If you are heading to the beach this summer please stay safe. Although Australian beaches may look amazing, they can be unpredictable and hide some dangers that every visitor should be aware of.
*Always swim between the red and yellow flags*
When you see red and yellow flags on a beach, it indicates that there is currently a lifesaving service operating on that beach. The lifeguards have chosen a section of the beach that is best for swimming and they will closely supervise this area. Lifeguards pay more attention to the area between the red and yellow flags than any other part of the beach.
Before you go on to the beach be sure to read the safety signs. This will ensure you are aware of any warnings or dangers on the beach. You can also find other helpful information to make your day at the beach more enjoyable. You might also find single signs placed on the beach to highlight specific warnings.
*Ask a lifeguard for safety advice*
Lifeguards are highly trained and very knowledgeable about beach safety and conditions. When you arrive at the beach look for and identify the lifeguards. Feel free to ask them about the day’s conditions, as well any additional beach safety advice they might have for that specific beach – because every beach is different.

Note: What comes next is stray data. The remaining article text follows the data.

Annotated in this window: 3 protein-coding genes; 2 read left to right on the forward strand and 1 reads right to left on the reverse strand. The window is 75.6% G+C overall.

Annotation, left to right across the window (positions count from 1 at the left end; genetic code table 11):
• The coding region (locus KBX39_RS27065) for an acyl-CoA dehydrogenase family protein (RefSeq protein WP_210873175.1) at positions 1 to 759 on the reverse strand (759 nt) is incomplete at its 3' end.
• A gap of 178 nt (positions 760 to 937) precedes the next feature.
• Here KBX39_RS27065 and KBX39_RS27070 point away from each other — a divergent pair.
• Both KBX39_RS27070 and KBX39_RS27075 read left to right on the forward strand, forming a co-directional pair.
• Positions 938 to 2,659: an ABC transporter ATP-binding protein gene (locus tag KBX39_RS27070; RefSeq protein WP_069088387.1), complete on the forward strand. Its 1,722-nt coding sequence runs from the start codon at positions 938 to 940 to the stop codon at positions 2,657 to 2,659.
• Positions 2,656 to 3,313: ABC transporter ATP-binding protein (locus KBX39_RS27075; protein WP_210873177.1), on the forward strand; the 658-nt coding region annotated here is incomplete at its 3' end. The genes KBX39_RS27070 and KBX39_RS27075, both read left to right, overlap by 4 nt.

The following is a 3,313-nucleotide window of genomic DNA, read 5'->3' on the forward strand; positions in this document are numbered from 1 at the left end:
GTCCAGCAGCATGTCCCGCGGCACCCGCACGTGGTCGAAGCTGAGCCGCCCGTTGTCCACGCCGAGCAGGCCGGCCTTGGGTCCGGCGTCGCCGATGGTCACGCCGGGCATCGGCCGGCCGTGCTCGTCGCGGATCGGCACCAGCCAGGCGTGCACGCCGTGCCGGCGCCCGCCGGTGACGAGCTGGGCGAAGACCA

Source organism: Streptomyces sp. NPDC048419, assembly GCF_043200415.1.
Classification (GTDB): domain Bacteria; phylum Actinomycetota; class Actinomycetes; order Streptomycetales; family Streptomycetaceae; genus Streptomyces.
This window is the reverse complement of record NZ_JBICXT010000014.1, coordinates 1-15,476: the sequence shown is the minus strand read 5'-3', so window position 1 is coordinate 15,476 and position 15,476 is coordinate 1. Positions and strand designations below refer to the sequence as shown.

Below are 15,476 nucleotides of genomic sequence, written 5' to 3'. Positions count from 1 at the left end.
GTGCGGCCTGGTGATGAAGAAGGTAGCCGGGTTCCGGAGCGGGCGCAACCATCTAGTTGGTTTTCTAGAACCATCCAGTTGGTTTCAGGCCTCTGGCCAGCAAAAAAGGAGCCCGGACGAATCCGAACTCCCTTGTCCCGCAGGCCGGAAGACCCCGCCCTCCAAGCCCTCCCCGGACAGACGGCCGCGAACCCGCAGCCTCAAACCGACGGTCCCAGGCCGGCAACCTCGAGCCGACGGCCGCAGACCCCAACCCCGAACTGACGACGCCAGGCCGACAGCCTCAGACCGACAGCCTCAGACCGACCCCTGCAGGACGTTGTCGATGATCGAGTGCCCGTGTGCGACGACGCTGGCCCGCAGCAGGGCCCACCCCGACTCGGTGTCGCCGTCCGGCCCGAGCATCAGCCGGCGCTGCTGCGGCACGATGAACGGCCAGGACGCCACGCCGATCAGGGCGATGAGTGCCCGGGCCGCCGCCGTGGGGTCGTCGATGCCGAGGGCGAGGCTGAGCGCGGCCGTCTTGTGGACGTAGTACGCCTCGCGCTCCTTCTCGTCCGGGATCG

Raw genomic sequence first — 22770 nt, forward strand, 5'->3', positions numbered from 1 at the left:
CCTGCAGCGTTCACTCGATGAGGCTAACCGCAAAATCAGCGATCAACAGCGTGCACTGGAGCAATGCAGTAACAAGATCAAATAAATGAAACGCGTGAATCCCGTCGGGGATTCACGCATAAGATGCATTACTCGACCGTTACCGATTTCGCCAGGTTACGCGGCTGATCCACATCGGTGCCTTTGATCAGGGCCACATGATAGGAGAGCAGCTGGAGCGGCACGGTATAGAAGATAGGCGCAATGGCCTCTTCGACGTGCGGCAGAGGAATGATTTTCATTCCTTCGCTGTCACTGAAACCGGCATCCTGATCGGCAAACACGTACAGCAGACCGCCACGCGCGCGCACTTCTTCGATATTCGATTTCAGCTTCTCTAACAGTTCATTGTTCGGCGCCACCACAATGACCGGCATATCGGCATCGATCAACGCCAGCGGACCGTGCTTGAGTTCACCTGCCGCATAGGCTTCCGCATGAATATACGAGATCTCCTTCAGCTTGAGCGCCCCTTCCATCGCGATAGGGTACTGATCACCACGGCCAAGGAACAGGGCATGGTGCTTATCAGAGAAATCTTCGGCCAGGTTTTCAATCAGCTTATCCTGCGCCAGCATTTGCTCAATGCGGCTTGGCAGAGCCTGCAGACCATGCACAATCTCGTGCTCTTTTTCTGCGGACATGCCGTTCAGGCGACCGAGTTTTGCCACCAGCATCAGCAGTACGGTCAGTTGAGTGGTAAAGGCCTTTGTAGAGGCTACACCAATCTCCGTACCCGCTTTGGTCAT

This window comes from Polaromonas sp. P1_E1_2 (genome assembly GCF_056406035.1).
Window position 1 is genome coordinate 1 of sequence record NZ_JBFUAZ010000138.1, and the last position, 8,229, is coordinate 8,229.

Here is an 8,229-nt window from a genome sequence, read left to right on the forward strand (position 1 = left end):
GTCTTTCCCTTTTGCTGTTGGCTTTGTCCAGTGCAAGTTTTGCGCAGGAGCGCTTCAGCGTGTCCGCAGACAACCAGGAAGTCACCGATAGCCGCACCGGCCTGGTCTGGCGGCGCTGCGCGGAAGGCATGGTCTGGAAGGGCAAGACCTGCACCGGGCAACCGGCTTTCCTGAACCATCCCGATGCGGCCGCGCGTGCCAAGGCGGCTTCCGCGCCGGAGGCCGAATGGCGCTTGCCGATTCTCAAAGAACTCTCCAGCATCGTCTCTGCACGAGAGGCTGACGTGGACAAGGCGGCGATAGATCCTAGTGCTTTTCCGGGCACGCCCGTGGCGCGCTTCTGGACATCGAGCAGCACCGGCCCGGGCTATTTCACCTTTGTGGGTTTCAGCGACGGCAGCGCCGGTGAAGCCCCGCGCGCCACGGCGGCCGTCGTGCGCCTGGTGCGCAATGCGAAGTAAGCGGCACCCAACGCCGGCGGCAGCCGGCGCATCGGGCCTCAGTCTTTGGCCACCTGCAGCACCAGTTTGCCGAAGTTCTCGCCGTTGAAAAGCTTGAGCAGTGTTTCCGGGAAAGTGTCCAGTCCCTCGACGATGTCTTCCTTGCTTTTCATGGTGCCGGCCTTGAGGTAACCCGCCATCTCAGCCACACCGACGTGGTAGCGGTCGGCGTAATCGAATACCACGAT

Not only is swimming with a friend (or family member) a fun way to enjoy the beach, it is also very sensible. While you are swimming together you can keep an eye out for each other, and if further assistance is required, one person could call or go for help. If everyone swimming together knows their own limits it is a good idea to share this with those around you so you can all stay within everyone’s comfortable limits.
If you need help, stay calm and attract attention
Even the most careful people can find themselves out of their limits in the water. If you are not feeling comfortable in the water and you require a lifeguard’s assistance to get back to shore, stay calm, raise your arm in the air and wave it from side to side. This will attract the attention of a lifeguard who will be able to come to your assistance. You should conserve your energy by floating on your back and staying calm. This will ensure you have the energy to remain afloat until further aid arrives.
Rips, currents, waves, drop offs, sand bars, submerged objects, other people and surf craft all pose significant risk
Rips pose one of the most significant hazards. Rips are fast-flowing currents where water flows back out to sea. Recognising a rip is the first step in being able to avoid being caught in one. Look for discoloured water, formed from sand being stirred up from the bottom; foam on the surface that extends beyond the breaking waves, a ripple appearance when the water around is generally calm, floating debris with the current and waves breaking larger and further out on both sides of the rip.
Don’t panic if you get caught in a rip, but try and remain calm. If you are a poor swimmer then you should go with the rip, stay afloat and signal to lifesavers or other beach users and wait to be rescued. If you are a weak or tired swimmer, swim parallel to the shore and swim in when conditions allow. If you are a strong swimmer, swim parallel to the shore or angle your body diagonally across the current, returning to the shore through the breaking waves.